Family fishermen return to the Pass when the tarpon circus leaves town.
It’s the Friday afternoon before Labor Day, nary a boat bobbing on Boca Grande Pass as Irby Pugh guns the 27-foot Putopia at black towers and malevolent castles of water vapor squatting on this Gulf inlet.
The source of our reckless courage was, of course, those great pilchards we’d finally managed to put in the livewell.
“It’s when a man has live bait that he becomes a danger to himself, isn’t it?” the usually lightning-shy Irby needlessly pointed out. “And his crew.”
“The question you have to ask yourself,” he went on as we careened across the vacant inlet like a bat into Hell, “is whether life is more valuable than live bait.”
At the time it seemed a rhetorical question, possession of those pilchards clearly having crippled his judgment. Sighting another boat comforted us, halving our odds for the lightning strike, until we could see it was heading in.
For sure the snappers didn’t give a dead clam about the weather as rain and lightning drew around us like a shower curtain. Our presence held the thunderheads at bay and we drifted the storm-free zone between Gasparilla and the sand rimmed Cayo Costa Island, pulling pound to two-pound mangroves and little groupers off the bottom as quick as we dropped into the 30-foot depth.
“See? Storms are like dogs,” Irby illuminated. “As long as they don’t smell fear, you’re okay.”
He sucked down some Gulf air like a thirsty hobo on a frosty bottle, then looked me in the eye. “This is great, isn’t it?”
The tide was running out like a swollen river so we dedicated a few ounces of lead to get the unlucky baits to the bottom where they lasted only moments. My partner’s automatic fish-on grin lights up every time he sets the hook so it was pretty much constantly there. We got snappers for supper and threw back half an ocean’s worth to boot. This was simple, fun fishing.
Fishing that’s not fun is also available on Boca Grande and rarely is the comparison between humans and their prey less flattering. Here’s your majestic tarpon cruising en masse into Boca Grande Pass, stately, awesome and cool as a sea cucumber. Let’s submerge and take a close look into the calm, steely eyes of these hundred-plus-pound fish that have survived from an inch long fry in an unforgiving world of predators.
Back on the surface we have fishing guides cussing each other out and bumping boats, horrified families from Pennsylvania notwithstanding. It’s the local live baiters pitted against the interloping jiggers, all humans understandably trying to hang onto a way of making a living without getting a job. The live baiters are sore at the jiggers who allegedly gun around out there with intrusive outboards displaying something like the obtuse bad manners of a jetskier, not willing to wait until a tarpon is darn good and ready to bite, just looking for a pod to drop their hooks into. And Harold and Maude from Kalamazoo got their money’s worth as long as they see a big bend in the rod, a splash in the distance and a silver king by the boat. The live baiters, who’ve been doing this for generations, but these days are crabbier than ever, reckon the jiggers are running off the tarpon along with their guiding careers. Trouble arises, they all go to Tallahassee to tell on each other.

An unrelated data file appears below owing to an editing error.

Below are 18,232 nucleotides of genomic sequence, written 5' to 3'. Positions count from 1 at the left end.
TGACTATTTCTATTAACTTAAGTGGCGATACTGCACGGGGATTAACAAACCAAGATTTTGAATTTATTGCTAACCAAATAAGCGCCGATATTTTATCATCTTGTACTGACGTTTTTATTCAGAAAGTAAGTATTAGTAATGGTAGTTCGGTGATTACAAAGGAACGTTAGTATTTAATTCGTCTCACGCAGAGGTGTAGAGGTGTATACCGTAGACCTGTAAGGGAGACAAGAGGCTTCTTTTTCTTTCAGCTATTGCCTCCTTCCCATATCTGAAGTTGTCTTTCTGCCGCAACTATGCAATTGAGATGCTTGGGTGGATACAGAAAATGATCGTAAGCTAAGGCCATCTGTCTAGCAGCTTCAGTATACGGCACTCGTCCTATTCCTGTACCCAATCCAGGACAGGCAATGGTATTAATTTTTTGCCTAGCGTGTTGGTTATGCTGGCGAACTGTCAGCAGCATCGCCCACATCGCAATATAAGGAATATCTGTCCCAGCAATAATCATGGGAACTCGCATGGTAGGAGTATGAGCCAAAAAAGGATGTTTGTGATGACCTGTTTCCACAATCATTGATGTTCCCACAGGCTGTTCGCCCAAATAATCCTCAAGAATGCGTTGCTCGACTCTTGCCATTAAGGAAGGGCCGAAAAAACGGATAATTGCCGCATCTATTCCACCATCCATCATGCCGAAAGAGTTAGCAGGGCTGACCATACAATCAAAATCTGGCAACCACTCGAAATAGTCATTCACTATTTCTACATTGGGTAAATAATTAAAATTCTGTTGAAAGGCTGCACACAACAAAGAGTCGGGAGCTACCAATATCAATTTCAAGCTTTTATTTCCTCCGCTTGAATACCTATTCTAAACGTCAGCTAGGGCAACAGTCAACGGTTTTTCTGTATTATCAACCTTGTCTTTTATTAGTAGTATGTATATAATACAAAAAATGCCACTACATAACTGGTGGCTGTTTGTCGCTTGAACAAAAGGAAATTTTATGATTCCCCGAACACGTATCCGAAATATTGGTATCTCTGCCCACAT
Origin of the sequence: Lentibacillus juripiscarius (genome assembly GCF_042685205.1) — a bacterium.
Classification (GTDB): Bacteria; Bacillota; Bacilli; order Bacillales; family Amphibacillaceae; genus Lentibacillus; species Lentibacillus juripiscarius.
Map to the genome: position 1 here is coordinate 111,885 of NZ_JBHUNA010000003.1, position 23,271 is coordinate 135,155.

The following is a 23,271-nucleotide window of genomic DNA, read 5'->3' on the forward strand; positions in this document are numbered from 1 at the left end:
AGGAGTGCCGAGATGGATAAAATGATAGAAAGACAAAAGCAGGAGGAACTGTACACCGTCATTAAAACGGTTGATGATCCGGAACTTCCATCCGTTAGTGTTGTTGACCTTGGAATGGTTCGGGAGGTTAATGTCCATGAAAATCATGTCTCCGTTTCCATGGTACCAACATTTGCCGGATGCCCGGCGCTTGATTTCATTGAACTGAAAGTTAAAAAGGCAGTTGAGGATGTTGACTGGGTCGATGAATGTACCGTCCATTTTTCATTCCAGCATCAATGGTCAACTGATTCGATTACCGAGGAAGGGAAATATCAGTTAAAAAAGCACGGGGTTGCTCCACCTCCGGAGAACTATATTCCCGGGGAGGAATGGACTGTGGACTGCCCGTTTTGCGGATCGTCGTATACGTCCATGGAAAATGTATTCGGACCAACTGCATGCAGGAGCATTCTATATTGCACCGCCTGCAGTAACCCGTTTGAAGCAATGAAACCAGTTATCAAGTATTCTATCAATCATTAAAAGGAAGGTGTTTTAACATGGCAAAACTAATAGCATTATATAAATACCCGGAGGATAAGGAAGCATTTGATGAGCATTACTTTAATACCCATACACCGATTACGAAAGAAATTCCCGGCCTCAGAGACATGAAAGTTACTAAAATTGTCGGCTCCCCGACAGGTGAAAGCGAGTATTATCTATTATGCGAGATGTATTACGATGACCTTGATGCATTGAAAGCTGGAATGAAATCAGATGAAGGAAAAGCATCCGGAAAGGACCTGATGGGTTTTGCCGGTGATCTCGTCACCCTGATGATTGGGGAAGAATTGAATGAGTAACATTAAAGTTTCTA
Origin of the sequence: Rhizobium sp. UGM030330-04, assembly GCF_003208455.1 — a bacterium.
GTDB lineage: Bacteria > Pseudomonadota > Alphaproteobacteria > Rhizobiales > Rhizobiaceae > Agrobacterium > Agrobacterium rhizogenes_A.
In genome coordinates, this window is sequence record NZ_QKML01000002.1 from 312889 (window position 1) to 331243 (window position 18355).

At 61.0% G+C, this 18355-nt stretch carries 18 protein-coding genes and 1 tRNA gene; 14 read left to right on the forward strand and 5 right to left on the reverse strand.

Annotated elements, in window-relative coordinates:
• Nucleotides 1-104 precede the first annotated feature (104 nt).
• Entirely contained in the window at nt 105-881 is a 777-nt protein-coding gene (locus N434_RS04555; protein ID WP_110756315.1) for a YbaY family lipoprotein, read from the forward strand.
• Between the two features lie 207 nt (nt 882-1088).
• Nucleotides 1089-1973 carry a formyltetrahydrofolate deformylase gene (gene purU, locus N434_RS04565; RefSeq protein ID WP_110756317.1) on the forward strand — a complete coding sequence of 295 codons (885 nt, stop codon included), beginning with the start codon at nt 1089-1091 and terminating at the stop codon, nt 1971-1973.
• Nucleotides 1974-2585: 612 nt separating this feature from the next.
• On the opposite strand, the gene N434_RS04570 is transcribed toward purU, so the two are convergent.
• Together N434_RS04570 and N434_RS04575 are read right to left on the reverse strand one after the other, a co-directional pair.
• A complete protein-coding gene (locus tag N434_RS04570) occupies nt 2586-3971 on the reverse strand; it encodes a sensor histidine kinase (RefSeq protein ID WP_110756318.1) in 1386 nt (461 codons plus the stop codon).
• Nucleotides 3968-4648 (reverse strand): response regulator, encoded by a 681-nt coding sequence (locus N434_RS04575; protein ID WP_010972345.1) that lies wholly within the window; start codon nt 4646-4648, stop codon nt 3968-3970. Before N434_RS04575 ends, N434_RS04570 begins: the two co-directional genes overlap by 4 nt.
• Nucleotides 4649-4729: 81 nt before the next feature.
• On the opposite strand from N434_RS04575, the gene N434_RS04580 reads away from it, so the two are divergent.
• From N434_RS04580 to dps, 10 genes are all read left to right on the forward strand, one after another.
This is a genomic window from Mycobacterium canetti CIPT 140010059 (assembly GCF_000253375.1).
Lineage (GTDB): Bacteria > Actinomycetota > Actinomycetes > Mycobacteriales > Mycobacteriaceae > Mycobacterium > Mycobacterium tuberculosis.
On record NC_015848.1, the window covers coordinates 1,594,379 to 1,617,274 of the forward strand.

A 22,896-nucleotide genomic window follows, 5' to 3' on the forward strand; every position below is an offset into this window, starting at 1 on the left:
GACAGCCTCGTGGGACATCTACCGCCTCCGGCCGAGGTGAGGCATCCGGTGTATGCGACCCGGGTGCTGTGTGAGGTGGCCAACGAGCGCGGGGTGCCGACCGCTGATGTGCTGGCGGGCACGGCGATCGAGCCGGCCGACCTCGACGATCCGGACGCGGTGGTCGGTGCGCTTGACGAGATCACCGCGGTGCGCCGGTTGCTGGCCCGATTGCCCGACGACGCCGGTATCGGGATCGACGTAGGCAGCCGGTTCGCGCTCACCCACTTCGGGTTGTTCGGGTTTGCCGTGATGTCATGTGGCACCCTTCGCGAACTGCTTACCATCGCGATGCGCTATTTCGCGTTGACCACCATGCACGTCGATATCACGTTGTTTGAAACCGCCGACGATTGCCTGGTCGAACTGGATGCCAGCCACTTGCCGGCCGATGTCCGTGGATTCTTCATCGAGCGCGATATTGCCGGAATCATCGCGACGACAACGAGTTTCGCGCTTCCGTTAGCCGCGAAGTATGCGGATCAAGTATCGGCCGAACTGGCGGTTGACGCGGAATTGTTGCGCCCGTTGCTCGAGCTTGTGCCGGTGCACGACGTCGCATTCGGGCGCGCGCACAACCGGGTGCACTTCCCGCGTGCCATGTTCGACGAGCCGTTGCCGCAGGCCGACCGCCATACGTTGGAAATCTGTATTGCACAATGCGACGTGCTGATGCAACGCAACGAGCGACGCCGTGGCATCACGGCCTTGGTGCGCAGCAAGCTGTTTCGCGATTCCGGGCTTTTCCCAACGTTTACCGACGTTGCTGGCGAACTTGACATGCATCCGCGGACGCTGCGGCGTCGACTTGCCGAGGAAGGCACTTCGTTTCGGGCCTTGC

Tarpon? Humans? Which is the dignified species? You decide.
The moral of this story is that when you introduce money into a fun activity, it always sucks out the fun. If Mr. Nevercaughtafishinhislife from Flapdoodle, Iowa wants to wrastle a tarpon before he’s ever tempted a bluegill, rent him a boat and a fishing rod and wish him luck that he don’t drown.
Back to the real fishing, the fun fishing, the kind where you eat your catch for supper, next day we were up early with some more of Irby’s friends to experience Putopia 25 miles out. They seemed strangely familiar, like a favorite sneaker you haven’t worn in years. The captain had some GPS numbers where he’d caught fish four years ago. We would soon learn that live bait and weather reports have something in common. We cast netted pilchards on the way out, so we had both.
“Weather forecast says 2 to 3,” Irby reassured everybody as we hit a severe chop coming out of the pass.
“This must be the tide hitting the waves,” the optimistic Mary Ann offered sweetly.
We passed an anchored shrimp boat that we would become better acquainted with the next time we saw it, the chop got worse, and well away from land I was surprised to still see the tidal effect. We also seemed to be hitting some decent sized swells as we banged on out at half speed. At about 20 miles Irby stopped to discuss the situation.
“Do we go back or keep going?”
“The farther we go, the more of this we have to come back through,” a movie star pointed out, checking her mirror. “And it’ll be a lot worse the other way.”